Researchers at the University of Texas Southwestern Medical Center said last week that cases in the Dallas-Fort Worth metropolitan area could spike this summer, with a tripling of daily active cases of covid-19, the disease the novel coronavirus causes, if there is a significant easing of mitigation efforts. And PolicyLab projects that in the next month, Harris County, which includes Houston, will go from a couple hundred cases a day to more than 2,000.

The overall national picture remains ambiguous: The daily death toll from covid-19 is dropping, but increased activity and travel in a population that remains susceptible to infection means the coronavirus has new opportunities to spread.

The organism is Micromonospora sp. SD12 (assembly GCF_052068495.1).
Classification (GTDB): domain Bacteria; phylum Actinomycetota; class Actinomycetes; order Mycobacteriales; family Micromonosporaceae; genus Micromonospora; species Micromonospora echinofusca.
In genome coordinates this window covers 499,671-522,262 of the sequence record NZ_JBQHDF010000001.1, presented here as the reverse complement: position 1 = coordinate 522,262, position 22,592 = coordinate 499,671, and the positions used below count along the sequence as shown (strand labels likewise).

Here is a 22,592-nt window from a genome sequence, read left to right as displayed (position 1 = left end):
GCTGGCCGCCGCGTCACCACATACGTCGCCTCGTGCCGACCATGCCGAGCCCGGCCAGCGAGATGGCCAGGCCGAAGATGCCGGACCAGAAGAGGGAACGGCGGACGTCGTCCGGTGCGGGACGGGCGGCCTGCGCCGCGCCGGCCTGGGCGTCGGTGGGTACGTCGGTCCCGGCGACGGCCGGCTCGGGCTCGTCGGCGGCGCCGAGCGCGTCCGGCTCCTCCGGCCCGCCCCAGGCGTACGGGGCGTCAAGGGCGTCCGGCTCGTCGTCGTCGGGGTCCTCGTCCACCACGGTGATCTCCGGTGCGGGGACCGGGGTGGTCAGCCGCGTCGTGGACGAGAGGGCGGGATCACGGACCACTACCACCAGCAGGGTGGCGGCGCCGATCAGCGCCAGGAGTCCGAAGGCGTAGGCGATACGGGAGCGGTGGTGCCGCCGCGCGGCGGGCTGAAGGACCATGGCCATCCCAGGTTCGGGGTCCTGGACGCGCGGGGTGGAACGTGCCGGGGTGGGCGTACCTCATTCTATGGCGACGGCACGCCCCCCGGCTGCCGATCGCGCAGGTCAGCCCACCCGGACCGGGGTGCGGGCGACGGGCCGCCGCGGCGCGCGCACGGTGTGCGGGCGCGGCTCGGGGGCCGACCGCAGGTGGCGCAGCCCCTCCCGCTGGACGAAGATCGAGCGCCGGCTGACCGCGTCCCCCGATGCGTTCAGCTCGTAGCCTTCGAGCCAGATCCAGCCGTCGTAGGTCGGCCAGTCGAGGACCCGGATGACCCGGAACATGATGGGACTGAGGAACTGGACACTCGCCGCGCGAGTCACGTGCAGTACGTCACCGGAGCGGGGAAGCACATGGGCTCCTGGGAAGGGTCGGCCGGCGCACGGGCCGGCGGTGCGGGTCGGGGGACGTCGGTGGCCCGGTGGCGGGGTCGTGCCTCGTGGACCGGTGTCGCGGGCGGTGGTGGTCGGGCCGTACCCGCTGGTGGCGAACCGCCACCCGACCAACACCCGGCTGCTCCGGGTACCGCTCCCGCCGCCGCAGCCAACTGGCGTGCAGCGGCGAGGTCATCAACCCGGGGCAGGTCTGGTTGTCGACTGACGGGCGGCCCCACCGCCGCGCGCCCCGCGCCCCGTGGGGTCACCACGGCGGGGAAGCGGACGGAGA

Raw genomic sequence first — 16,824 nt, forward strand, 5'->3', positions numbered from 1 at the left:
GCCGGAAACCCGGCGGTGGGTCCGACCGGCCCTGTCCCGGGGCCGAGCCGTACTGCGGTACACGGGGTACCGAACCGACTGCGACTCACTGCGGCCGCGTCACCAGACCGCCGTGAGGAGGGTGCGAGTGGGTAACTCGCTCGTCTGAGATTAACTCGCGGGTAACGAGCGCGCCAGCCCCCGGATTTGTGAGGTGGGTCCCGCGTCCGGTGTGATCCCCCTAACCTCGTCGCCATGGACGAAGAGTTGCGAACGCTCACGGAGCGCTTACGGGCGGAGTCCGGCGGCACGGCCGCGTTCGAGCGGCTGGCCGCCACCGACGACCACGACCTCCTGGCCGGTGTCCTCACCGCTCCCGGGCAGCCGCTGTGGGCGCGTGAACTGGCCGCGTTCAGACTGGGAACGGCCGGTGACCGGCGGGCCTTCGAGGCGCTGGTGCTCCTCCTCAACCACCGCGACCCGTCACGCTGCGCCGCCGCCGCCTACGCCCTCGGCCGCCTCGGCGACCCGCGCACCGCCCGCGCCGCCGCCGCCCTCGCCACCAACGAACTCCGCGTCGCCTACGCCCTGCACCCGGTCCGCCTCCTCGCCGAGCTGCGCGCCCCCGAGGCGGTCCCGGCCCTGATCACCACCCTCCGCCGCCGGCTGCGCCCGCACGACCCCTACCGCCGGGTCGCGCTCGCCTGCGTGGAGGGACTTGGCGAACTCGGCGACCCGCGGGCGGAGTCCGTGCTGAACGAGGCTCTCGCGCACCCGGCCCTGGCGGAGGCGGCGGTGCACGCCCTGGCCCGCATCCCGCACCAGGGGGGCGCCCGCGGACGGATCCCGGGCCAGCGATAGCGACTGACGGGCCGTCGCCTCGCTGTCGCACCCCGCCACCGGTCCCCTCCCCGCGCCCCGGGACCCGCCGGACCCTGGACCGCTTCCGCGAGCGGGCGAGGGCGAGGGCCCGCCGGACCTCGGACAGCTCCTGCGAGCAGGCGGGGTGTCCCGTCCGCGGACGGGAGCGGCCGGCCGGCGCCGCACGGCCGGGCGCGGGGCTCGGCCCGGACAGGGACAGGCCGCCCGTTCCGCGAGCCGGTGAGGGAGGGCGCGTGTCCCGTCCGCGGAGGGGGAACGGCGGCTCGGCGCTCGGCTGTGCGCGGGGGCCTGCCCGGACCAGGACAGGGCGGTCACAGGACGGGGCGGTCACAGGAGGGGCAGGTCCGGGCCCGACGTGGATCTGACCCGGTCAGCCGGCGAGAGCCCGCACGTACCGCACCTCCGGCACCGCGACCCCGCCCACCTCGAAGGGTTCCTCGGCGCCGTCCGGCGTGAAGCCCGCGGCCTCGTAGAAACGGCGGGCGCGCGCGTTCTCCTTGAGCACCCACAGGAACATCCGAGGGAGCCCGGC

Anthony S. Fauci, director of the National Institute for Allergy and Infectious Diseases, said Wednesday he has “no doubt” there will be new waves of cases.

“The virus is not going to disappear,” he said in an interview with The Washington Post. “It’s a highly transmissible virus. At any given time, it’s some place or another. As long as that’s the case, there’s a risk of resurgence.”

He said the country has time now to prepare for new caseloads, which could mount considerably in the fall.

A presentation prepared by the Department of Health and Human Services and the Federal Emergency Management Agency — and reviewed by The Post — suggests new waves could be steep enough in some places to overwhelm ventilator capacity.